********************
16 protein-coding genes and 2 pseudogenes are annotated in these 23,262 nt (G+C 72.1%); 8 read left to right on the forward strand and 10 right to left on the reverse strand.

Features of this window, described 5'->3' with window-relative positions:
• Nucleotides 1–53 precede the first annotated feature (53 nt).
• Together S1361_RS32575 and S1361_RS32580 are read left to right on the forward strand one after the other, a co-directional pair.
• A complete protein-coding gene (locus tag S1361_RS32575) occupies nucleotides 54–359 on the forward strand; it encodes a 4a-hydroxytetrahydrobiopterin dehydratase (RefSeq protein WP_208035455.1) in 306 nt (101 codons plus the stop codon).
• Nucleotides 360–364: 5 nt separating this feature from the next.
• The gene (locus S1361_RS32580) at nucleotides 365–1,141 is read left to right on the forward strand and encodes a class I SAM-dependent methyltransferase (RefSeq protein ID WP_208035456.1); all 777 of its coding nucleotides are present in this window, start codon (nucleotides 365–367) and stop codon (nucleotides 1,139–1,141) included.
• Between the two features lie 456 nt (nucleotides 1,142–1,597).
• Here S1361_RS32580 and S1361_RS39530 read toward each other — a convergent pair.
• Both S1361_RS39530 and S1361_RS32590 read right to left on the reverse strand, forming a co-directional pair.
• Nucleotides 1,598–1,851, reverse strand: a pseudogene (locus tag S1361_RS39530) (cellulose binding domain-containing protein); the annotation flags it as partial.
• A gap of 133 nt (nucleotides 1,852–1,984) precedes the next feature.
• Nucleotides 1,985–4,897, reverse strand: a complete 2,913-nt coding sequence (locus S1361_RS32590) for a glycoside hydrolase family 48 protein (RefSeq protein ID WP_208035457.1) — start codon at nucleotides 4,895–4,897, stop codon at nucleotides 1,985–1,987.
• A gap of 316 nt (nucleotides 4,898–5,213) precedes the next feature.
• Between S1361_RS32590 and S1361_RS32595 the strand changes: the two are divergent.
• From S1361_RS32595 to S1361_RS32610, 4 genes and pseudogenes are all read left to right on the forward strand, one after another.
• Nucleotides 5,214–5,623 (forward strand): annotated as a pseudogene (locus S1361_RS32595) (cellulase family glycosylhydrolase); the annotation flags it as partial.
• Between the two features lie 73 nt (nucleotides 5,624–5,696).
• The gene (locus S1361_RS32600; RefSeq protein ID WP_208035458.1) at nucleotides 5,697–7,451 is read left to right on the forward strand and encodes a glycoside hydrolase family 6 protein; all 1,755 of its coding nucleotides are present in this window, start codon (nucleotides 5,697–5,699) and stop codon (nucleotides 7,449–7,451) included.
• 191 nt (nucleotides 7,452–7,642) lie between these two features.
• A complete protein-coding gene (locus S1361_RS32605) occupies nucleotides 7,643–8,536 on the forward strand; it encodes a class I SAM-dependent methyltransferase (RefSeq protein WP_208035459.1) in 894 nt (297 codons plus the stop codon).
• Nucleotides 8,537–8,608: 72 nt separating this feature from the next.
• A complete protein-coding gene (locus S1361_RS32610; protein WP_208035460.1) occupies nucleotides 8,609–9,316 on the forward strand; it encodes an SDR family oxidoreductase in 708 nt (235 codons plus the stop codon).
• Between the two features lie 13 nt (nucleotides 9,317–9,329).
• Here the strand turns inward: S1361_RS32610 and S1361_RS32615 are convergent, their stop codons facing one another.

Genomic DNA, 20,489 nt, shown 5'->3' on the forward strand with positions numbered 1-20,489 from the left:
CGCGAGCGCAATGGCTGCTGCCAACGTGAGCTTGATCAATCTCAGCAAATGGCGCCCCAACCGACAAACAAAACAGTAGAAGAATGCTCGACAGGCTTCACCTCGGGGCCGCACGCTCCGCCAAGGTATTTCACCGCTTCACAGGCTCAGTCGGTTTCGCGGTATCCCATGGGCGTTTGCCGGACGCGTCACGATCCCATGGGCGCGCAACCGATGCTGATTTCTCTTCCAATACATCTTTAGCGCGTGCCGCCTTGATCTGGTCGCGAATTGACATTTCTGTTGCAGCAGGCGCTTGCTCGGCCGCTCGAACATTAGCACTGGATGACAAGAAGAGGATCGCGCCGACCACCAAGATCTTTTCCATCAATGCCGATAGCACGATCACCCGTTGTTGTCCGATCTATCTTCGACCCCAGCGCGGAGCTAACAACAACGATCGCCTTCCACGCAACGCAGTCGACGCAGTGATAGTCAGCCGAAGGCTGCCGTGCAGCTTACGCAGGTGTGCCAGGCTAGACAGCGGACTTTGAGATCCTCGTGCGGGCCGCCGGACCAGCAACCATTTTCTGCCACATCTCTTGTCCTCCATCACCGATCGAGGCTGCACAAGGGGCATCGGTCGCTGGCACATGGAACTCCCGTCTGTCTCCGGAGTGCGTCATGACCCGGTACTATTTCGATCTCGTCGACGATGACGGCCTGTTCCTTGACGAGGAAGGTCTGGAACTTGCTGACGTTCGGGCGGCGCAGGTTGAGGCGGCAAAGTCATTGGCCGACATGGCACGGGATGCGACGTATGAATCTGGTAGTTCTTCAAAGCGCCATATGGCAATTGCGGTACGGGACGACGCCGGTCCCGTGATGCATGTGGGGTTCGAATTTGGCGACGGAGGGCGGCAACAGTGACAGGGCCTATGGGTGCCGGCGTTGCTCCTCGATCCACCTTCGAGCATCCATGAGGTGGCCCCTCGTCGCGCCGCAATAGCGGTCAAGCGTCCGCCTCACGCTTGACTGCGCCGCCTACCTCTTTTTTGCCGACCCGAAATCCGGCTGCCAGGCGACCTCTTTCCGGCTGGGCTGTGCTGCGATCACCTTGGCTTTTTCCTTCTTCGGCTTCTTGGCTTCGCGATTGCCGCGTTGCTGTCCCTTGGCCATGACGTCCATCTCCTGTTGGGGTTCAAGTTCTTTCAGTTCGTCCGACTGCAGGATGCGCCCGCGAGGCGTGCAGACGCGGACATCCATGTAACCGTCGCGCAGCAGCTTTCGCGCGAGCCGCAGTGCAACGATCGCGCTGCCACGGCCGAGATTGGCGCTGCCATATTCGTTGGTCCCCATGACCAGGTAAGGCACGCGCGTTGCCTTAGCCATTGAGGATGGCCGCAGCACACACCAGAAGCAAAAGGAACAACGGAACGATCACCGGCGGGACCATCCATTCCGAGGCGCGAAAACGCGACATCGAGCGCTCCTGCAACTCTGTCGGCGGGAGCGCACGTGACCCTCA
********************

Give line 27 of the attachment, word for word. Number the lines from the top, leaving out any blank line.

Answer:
CGCGAGCGCAATGGCTGCTGCCAACGTGAGCTTGATCAATCTCAGCAAATGGCGCCCCAACCGACAAACAAAACAGTAGAAGAATGCTCGACAGGCTTCACCTCGGGGCCGCACGCTCCGCCAAGGTATTTCACCGCTTCACAGGCTCAGTCGGTTTCGCGGTATCCCATGGGCGTTTGCCGGACGCGTCACGATCCCATGGGCGCGCAACCGATGCTGATTTCTCTTCCAATACATCTTTAGCGCGTGCCGCCTTGATCTGGTCGCGAATTGACATTTCTGTTGCAGCAGGCGCTTGCTCGGCCGCTCGAACATTAGCACTGGATGACAAGAAGAGGATCGCGCCGACCACCAAGATCTTTTCCATCAATGCCGATAGCACGATCACCCGTTGTTGTCCGATCTATCTTCGACCCCAGCGCGGAGCTAACAACAACGATCGCCTTCCACGCAACGCAGTCGACGCAGTGATAGTCAGCCGAAGGCTGCCGTGCAGCTTACGCAGGTGTGCCAGGCTAGACAGCGGACTTTGAGATCCTCGTGCGGGCCGCCGGACCAGCAACCATTTTCTGCCACATCTCTTGTCCTCCATCACCGATCGAGGCTGCACAAGGGGCATCGGTCGCTGGCACATGGAACTCCCGTCTGTCTCCGGAGTGCGTCATGACCCGGTACTATTTCGATCTCGTCGACGATGACGGCCTGTTCCTTGACGAGGAAGGTCTGGAACTTGCTGACGTTCGGGCGGCGCAGGTTGAGGCGGCAAAGTCATTGGCCGACATGGCACGGGATGCGACGTATGAATCTGGTAGTTCTTCAAAGCGCCATATGGCAATTGCGGTACGGGACGACGCCGGTCCCGTGATGCATGTGGGGTTCGAATTTGGCGACGGAGGGCGGCAACAGTGACAGGGCCTATGGGTGCCGGCGTTGCTCCTCGATCCACCTTCGAGCATCCATGAGGTGGCCCCTCGTCGCGCCGCAATAGCGGTCAAGCGTCCGCCTCACGCTTGACTGCGCCGCCTACCTCTTTTTTGCCGACCCGAAATCCGGCTGCCAGGCGACCTCTTTCCGGCTGGGCTGTGCTGCGATCACCTTGGCTTTTTCCTTCTTCGGCTTCTTGGCTTCGCGATTGCCGCGTTGCTGTCCCTTGGCCATGACGTCCATCTCCTGTTGGGGTTCAAGTTCTTTCAGTTCGTCCGACTGCAGGATGCGCCCGCGAGGCGTGCAGACGCGGACATCCATGTAACCGTCGCGCAGCAGCTTTCGCGCGAGCCGCAGTGCAACGATCGCGCTGCCACGGCCGAGATTGGCGCTGCCATATTCGTTGGTCCCCATGACCAGGTAAGGCACGCGCGTTGCCTTAGCCATTGAGGATGGCCGCAGCACACACCAGAAGCAAAAGGAACAACGGAACGATCACCGGCGGGACCATCCATTCCGAGGCGCGAAAACGCGACATCGAGCGCTCCTGCAACTCTGTCGGCGGGAGCGCACGTGACCCTCA